8.4 A number of commentators have expressed a desire for the introduction of ‘special staff to manage discovery issues in large cases’.In this chapter, these persons will be referred to as ‘special masters’ or ‘discovery masters’ (although this is not meant to imply they should necessarily be officers of the Court). ‘Referees’ will only be used for persons to whom matters are referred under s 54A of the Federal Court of Australia Act.
8.5 Many of the arguments for and against the use of ‘special masters’ also apply to the use of Federal Court registrars for discovery work. This chapter considers whether registrars might perform this work, if circumstances suggest that someone other than the docket judge should help to manage discovery.
8.6 The work given to a registrar, special master or referee depends partly on the model chosen and on the Court’s jurisdiction to delegate, but might include:
- making discovery orders;
- working with the parties to prepare a discovery plan;
- reporting on specific findings of fact, such as where documents are stored;
- recommending technology to use for locating and retrieving electronic data;
- arbitrating on specific discovery questions; and
- imposing sanctions.
8.7 Concerning these last two points in particular, it should be noted that ch III of the Australian Constitution precludes anyone other than a judicial officer from exercising judicial power, but this does not necessarily preclude the appropriate delegation of certain powers and functions, particularly if the judicial officer maintains the control and supervision of the powers and functions.
8.8 Those in favour of the use of special masters or referees for certain discovery work highlight the time, knowledge and expertise such a person can bring to the discovery process. In the United States (US), judges ‘are increasingly appointing special masters to address issues related to electronically stored information’.
8.9 One example of a task said to be too time-consuming for a judge to undertake is ‘reviewing vast numbers of documents in camera—sometimes in the tens of thousands of pages—to determine whether privilege has been validly asserted’. Another is the detailed, technical work that may be necessary to prepare discovery plans for complex cases.
8.10 A special master may not only have more time than the court to focus on certain discovery questions, but by doing this work, may save the court considerable time in the long run. The VLRC argued that special masters would help ‘free up judge time, which may otherwise be consumed by complex and protracted discovery processes’, and so save on public resources. The Hon Justice Ray Finkelstein said that it was:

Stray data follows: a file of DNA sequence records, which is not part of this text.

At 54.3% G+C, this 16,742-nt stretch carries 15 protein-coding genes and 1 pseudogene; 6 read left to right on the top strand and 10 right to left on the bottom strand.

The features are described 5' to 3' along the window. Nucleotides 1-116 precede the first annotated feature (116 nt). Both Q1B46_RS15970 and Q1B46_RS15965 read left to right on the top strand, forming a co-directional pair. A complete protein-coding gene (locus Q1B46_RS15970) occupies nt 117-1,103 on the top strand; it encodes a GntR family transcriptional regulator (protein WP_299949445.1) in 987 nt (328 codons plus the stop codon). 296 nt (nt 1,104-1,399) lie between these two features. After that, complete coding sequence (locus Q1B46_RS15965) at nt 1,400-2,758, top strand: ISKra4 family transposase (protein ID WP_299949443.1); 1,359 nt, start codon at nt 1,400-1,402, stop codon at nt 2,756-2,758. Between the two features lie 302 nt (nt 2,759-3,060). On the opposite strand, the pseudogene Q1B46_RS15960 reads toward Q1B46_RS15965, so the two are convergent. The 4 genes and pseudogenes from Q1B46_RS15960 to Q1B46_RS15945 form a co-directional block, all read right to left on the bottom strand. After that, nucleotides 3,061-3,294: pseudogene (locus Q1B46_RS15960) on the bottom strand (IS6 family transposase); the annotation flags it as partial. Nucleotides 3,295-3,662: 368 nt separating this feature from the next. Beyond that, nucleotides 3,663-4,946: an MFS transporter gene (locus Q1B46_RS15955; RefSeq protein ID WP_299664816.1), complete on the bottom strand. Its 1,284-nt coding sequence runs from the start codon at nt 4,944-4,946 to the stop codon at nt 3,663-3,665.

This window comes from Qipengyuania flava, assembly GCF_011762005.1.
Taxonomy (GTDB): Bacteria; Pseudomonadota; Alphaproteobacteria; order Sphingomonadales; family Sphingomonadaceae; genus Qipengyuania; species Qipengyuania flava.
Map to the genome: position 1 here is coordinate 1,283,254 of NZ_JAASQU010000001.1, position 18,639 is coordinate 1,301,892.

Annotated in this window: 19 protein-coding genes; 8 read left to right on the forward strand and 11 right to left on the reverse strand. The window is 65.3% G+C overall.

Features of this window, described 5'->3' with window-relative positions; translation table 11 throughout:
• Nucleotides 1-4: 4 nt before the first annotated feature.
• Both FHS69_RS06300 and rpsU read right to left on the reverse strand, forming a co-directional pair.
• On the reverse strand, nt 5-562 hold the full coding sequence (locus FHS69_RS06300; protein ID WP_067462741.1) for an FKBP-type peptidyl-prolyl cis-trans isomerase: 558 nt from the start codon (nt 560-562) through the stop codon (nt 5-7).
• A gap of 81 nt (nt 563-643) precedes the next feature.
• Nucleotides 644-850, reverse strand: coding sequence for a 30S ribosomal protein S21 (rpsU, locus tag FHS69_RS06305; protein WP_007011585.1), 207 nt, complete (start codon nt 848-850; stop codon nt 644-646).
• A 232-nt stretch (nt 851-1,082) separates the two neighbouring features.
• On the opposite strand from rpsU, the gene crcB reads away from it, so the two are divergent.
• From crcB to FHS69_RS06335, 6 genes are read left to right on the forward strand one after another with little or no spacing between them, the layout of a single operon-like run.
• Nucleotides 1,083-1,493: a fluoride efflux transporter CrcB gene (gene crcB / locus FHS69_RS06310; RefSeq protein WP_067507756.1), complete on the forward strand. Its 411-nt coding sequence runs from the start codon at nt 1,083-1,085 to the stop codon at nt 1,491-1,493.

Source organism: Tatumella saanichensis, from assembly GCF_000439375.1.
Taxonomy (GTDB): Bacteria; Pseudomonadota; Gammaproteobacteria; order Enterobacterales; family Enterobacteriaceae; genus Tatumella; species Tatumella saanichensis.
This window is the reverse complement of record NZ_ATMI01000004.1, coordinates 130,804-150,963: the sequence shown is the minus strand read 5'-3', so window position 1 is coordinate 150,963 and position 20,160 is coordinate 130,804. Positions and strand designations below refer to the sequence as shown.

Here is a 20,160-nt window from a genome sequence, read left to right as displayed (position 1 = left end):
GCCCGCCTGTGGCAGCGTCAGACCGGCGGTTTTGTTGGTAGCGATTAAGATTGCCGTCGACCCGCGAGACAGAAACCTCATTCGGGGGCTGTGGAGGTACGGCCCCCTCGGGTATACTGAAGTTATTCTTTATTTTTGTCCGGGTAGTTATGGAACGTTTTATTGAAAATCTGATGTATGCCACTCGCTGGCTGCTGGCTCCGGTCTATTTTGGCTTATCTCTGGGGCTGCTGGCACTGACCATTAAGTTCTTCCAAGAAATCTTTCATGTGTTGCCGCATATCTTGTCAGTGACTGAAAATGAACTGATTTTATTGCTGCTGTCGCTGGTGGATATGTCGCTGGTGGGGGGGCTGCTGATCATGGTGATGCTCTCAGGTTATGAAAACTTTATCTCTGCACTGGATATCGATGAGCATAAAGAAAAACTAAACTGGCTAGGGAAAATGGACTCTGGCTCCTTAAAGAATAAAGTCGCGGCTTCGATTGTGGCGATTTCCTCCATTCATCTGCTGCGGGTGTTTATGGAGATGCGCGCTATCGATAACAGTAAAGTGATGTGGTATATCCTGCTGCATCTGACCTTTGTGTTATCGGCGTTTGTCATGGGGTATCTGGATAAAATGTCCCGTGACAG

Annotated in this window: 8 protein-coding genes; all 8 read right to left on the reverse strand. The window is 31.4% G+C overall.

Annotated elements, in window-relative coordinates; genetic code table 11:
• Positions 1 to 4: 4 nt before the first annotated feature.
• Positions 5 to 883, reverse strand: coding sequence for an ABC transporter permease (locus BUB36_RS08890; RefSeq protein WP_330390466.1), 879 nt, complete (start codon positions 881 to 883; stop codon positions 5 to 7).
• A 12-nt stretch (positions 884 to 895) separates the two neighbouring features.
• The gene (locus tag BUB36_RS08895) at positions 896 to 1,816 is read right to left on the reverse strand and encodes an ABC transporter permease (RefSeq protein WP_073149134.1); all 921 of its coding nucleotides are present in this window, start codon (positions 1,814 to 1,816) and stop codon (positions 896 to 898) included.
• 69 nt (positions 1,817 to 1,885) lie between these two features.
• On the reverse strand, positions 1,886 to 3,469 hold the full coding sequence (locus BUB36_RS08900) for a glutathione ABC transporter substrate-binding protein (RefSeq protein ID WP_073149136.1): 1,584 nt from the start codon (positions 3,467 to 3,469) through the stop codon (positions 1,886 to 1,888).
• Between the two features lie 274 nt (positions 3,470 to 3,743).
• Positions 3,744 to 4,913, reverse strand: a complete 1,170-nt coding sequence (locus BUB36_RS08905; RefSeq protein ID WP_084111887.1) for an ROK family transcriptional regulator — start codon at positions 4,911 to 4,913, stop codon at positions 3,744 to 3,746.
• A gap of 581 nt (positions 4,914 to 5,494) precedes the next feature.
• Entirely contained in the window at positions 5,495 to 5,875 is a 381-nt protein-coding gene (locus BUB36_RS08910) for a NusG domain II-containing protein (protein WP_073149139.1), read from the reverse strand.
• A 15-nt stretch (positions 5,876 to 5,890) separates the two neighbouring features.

unfair to other judges, and to other litigants with cases before that judge, when the judge must devote a disproportionate amount of time to one case, and even close his or her docket in extreme cases.
8.11 The VLRC also argued that using special masters may help preserve the neutrality of judges, as ‘the use of special masters will greatly assist the court to adopt a more interventionist approach to discovery, without compromising judicial objectivity and independence’.
8.12 One US District Court judge has argued that some disputes require a panel of professionals—such as investigators, accountants, economists and computer experts—working in a coordinated manner to gather information. In such situations, the judge argued, a special master may act as a ‘project manager’ to coordinate these professionals.
8.13 There are similar advantages to using Federal Court registrars to work on discovery.
Judge should manage the case
8.14 A key concern with the introduction of special masters in the Federal Court may be its impact on the Court’s docket management system. In the Federal Court, each case is allocated to the docket of a judge who is then responsible for managing the case until final disposition. The docket judge’s familiarity with the case is intended to promote the just, orderly and expeditious resolution of disputes. Outsourcing case management to a master may detract from the judge’s involvement and familiarity with cases in his or her docket and the Court’s overall responsibility to facilitate the resolution of the dispute through active and robust case management.